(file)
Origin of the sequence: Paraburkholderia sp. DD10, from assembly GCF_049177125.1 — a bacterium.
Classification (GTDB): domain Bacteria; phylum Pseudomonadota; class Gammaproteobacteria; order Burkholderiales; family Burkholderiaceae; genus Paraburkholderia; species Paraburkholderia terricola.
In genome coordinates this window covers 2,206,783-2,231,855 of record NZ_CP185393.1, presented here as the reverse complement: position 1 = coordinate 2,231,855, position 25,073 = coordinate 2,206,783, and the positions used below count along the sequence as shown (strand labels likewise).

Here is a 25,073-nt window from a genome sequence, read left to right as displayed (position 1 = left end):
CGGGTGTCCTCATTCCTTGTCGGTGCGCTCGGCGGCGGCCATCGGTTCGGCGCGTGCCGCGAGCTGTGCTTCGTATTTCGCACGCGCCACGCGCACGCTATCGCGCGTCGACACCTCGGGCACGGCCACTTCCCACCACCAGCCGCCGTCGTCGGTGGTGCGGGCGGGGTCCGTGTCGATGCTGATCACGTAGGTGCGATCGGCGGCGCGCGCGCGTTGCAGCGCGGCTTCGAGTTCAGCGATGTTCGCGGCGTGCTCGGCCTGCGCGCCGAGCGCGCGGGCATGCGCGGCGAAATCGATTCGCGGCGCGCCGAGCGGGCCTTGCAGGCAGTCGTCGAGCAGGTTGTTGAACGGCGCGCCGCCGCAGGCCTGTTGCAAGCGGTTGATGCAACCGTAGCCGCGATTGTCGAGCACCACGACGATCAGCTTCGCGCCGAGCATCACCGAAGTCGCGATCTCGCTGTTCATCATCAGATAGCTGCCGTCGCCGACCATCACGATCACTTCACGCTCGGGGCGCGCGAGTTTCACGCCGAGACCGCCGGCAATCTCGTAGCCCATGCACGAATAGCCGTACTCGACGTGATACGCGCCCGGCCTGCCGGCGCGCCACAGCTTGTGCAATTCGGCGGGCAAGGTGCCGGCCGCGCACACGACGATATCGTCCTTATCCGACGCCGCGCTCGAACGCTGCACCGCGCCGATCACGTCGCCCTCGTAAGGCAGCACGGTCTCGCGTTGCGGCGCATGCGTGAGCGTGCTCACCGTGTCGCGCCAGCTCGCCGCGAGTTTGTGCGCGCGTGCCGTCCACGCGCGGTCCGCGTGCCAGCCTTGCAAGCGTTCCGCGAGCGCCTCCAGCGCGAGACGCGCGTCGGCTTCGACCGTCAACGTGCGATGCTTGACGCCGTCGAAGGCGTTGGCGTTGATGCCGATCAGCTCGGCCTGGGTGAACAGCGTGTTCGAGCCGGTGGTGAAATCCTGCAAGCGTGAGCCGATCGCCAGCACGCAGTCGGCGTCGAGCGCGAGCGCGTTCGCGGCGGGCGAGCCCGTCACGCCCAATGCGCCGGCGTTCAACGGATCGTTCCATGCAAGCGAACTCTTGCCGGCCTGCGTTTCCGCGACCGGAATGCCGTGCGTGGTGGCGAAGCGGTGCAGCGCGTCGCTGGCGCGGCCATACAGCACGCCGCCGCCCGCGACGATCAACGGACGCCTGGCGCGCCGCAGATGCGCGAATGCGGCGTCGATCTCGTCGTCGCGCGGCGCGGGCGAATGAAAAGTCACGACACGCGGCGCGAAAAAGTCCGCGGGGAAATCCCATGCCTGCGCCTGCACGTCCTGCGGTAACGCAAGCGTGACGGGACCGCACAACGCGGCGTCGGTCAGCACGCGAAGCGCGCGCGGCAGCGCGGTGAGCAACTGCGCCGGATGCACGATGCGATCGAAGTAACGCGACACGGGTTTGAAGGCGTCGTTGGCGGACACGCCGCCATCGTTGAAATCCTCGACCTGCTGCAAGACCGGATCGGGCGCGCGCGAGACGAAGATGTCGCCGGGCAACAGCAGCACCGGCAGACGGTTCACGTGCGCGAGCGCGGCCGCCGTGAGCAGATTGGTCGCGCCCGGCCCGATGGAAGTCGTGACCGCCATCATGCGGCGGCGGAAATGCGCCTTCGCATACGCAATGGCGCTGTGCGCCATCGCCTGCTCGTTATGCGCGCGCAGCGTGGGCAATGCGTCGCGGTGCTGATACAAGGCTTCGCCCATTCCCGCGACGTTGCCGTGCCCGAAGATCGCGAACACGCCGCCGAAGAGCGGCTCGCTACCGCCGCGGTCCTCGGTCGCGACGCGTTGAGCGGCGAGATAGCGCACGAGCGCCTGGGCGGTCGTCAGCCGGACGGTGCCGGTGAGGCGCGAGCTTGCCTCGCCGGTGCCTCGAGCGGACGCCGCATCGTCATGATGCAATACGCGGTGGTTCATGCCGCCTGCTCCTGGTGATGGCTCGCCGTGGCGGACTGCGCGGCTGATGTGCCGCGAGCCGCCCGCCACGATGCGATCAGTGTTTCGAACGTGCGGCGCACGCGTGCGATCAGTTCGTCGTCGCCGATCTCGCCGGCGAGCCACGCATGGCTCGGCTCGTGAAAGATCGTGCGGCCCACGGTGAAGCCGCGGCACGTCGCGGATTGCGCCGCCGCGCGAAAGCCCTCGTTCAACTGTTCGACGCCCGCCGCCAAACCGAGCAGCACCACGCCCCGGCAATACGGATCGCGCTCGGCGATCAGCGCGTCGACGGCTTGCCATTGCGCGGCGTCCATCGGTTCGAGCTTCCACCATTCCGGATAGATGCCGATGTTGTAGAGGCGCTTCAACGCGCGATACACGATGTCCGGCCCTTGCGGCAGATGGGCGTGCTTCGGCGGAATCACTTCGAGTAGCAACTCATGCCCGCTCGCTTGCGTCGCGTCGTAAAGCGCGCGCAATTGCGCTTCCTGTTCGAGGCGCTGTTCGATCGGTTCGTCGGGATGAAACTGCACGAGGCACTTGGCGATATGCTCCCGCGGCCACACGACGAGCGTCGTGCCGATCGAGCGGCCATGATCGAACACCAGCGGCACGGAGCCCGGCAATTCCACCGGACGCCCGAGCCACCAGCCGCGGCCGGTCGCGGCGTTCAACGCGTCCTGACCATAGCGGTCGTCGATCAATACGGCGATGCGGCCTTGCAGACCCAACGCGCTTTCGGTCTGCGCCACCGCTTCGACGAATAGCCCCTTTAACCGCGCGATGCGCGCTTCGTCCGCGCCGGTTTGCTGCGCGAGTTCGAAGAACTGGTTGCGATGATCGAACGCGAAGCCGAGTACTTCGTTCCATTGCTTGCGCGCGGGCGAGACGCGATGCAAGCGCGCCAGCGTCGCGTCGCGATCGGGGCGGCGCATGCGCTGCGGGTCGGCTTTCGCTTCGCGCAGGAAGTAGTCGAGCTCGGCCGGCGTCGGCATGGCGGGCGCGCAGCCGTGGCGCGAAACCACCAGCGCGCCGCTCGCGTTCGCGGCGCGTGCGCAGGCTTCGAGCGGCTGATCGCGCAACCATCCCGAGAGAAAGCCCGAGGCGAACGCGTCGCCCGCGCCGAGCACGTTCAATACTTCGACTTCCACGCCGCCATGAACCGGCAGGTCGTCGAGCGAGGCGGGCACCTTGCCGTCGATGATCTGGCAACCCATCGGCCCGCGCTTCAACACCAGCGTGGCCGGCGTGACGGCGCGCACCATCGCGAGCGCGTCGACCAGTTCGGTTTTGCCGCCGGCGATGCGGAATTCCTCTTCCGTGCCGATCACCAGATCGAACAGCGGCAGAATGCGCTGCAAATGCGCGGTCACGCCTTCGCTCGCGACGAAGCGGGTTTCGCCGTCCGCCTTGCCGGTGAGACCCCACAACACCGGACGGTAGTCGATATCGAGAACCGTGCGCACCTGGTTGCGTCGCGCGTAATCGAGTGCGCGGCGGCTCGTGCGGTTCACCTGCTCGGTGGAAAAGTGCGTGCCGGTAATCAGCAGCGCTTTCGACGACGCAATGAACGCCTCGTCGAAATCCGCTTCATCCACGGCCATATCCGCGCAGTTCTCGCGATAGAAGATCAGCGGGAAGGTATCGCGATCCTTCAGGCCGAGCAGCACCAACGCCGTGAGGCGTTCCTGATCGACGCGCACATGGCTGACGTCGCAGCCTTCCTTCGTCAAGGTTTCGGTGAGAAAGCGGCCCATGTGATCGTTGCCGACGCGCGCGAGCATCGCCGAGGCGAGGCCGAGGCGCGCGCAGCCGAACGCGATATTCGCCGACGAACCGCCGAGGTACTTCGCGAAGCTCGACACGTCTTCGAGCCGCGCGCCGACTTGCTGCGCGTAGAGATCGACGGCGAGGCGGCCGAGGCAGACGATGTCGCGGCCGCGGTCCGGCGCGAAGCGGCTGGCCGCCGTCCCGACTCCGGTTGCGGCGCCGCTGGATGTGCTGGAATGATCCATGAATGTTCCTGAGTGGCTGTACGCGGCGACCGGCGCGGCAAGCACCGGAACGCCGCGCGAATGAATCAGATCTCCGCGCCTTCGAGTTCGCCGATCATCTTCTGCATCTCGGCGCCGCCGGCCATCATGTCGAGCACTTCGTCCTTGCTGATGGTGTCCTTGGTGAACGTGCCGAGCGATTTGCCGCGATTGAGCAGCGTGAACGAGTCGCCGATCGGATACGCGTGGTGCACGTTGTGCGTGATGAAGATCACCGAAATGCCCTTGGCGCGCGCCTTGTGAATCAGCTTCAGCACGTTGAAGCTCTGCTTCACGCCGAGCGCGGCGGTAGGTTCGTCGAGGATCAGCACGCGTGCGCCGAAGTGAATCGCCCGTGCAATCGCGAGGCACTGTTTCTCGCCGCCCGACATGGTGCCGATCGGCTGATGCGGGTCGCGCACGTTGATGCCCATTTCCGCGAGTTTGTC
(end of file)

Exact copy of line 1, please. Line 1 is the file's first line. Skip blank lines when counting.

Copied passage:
Origin of the sequence: Paraburkholderia sp. DD10, from assembly GCF_049177125.1 — a bacterium.